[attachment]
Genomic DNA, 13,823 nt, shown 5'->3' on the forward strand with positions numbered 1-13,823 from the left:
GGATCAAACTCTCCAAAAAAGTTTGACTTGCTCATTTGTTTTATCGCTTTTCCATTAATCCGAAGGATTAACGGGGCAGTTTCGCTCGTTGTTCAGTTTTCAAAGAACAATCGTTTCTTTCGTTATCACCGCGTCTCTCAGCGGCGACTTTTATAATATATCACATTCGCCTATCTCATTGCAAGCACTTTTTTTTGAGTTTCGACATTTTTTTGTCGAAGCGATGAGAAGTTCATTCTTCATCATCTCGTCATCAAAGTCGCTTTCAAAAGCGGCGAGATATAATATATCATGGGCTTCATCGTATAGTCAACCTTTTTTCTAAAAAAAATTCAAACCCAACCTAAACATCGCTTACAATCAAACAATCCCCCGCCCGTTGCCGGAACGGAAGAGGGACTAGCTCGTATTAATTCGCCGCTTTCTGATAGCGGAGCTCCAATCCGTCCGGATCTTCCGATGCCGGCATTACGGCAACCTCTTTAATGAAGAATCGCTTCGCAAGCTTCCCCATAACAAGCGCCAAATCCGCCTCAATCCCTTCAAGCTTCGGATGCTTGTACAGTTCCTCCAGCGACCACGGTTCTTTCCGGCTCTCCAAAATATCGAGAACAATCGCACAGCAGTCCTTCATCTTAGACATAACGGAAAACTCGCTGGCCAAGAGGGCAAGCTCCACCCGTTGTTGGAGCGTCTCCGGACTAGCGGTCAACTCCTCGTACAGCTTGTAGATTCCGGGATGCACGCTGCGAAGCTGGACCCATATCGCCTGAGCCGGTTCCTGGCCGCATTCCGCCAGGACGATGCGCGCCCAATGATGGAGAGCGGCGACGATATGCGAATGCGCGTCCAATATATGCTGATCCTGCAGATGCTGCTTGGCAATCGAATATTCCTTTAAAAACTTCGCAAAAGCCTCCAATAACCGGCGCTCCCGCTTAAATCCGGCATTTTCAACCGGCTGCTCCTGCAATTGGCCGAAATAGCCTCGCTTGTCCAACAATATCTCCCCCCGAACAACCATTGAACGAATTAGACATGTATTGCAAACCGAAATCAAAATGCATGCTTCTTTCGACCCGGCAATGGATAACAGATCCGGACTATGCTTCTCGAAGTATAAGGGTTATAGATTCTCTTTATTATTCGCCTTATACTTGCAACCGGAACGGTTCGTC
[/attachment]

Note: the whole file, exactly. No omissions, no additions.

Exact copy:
Genomic DNA, 13,823 nt, shown 5'->3' on the forward strand with positions numbered 1-13,823 from the left:
GGATCAAACTCTCCAAAAAAGTTTGACTTGCTCATTTGTTTTATCGCTTTTCCATTAATCCGAAGGATTAACGGGGCAGTTTCGCTCGTTGTTCAGTTTTCAAAGAACAATCGTTTCTTTCGTTATCACCGCGTCTCTCAGCGGCGACTTTTATAATATATCACATTCGCCTATCTCATTGCAAGCACTTTTTTTTGAGTTTCGACATTTTTTTGTCGAAGCGATGAGAAGTTCATTCTTCATCATCTCGTCATCAAAGTCGCTTTCAAAAGCGGCGAGATATAATATATCATGGGCTTCATCGTATAGTCAACCTTTTTTCTAAAAAAAATTCAAACCCAACCTAAACATCGCTTACAATCAAACAATCCCCCGCCCGTTGCCGGAACGGAAGAGGGACTAGCTCGTATTAATTCGCCGCTTTCTGATAGCGGAGCTCCAATCCGTCCGGATCTTCCGATGCCGGCATTACGGCAACCTCTTTAATGAAGAATCGCTTCGCAAGCTTCCCCATAACAAGCGCCAAATCCGCCTCAATCCCTTCAAGCTTCGGATGCTTGTACAGTTCCTCCAGCGACCACGGTTCTTTCCGGCTCTCCAAAATATCGAGAACAATCGCACAGCAGTCCTTCATCTTAGACATAACGGAAAACTCGCTGGCCAAGAGGGCAAGCTCCACCCGTTGTTGGAGCGTCTCCGGACTAGCGGTCAACTCCTCGTACAGCTTGTAGATTCCGGGATGCACGCTGCGAAGCTGGACCCATATCGCCTGAGCCGGTTCCTGGCCGCATTCCGCCAGGACGATGCGCGCCCAATGATGGAGAGCGGCGACGATATGCGAATGCGCGTCCAATATATGCTGATCCTGCAGATGCTGCTTGGCAATCGAATATTCCTTTAAAAACTTCGCAAAAGCCTCCAATAACCGGCGCTCCCGCTTAAATCCGGCATTTTCAACCGGCTGCTCCTGCAATTGGCCGAAATAGCCTCGCTTGTCCAACAATATCTCCCCCCGAACAACCATTGAACGAATTAGACATGTATTGCAAACCGAAATCAAAATGCATGCTTCTTTCGACCCGGCAATGGATAACAGATCCGGACTATGCTTCTCGAAGTATAAGGGTTATAGATTCTCTTTATTATTCGCCTTATACTTGCAACCGGAACGGTTCGTC